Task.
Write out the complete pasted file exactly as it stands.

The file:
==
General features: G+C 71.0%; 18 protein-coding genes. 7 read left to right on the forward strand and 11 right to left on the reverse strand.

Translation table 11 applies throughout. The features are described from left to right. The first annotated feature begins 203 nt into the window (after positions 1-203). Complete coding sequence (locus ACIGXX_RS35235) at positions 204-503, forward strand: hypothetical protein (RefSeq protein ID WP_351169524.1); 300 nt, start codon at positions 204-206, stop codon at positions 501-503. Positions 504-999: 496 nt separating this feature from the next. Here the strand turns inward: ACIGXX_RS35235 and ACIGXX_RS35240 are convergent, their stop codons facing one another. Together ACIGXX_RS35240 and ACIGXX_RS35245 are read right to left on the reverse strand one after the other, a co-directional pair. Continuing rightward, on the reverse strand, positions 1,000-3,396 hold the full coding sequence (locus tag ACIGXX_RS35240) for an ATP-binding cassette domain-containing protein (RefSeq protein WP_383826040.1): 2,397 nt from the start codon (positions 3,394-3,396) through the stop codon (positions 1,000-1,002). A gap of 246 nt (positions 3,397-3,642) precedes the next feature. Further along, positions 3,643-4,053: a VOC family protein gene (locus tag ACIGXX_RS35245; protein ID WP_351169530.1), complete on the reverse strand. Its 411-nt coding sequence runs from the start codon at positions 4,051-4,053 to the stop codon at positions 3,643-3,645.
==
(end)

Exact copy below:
General features: G+C 71.0%; 18 protein-coding genes. 7 read left to right on the forward strand and 11 right to left on the reverse strand.

Translation table 11 applies throughout. The features are described from left to right. The first annotated feature begins 203 nt into the window (after positions 1-203). Complete coding sequence (locus ACIGXX_RS35235) at positions 204-503, forward strand: hypothetical protein (RefSeq protein ID WP_351169524.1); 300 nt, start codon at positions 204-206, stop codon at positions 501-503. Positions 504-999: 496 nt separating this feature from the next. Here the strand turns inward: ACIGXX_RS35235 and ACIGXX_RS35240 are convergent, their stop codons facing one another. Together ACIGXX_RS35240 and ACIGXX_RS35245 are read right to left on the reverse strand one after the other, a co-directional pair. Continuing rightward, on the reverse strand, positions 1,000-3,396 hold the full coding sequence (locus tag ACIGXX_RS35240) for an ATP-binding cassette domain-containing protein (RefSeq protein WP_383826040.1): 2,397 nt from the start codon (positions 3,394-3,396) through the stop codon (positions 1,000-1,002). A gap of 246 nt (positions 3,397-3,642) precedes the next feature. Further along, positions 3,643-4,053: a VOC family protein gene (locus tag ACIGXX_RS35245; protein ID WP_351169530.1), complete on the reverse strand. Its 411-nt coding sequence runs from the start codon at positions 4,051-4,053 to the stop codon at positions 3,643-3,645.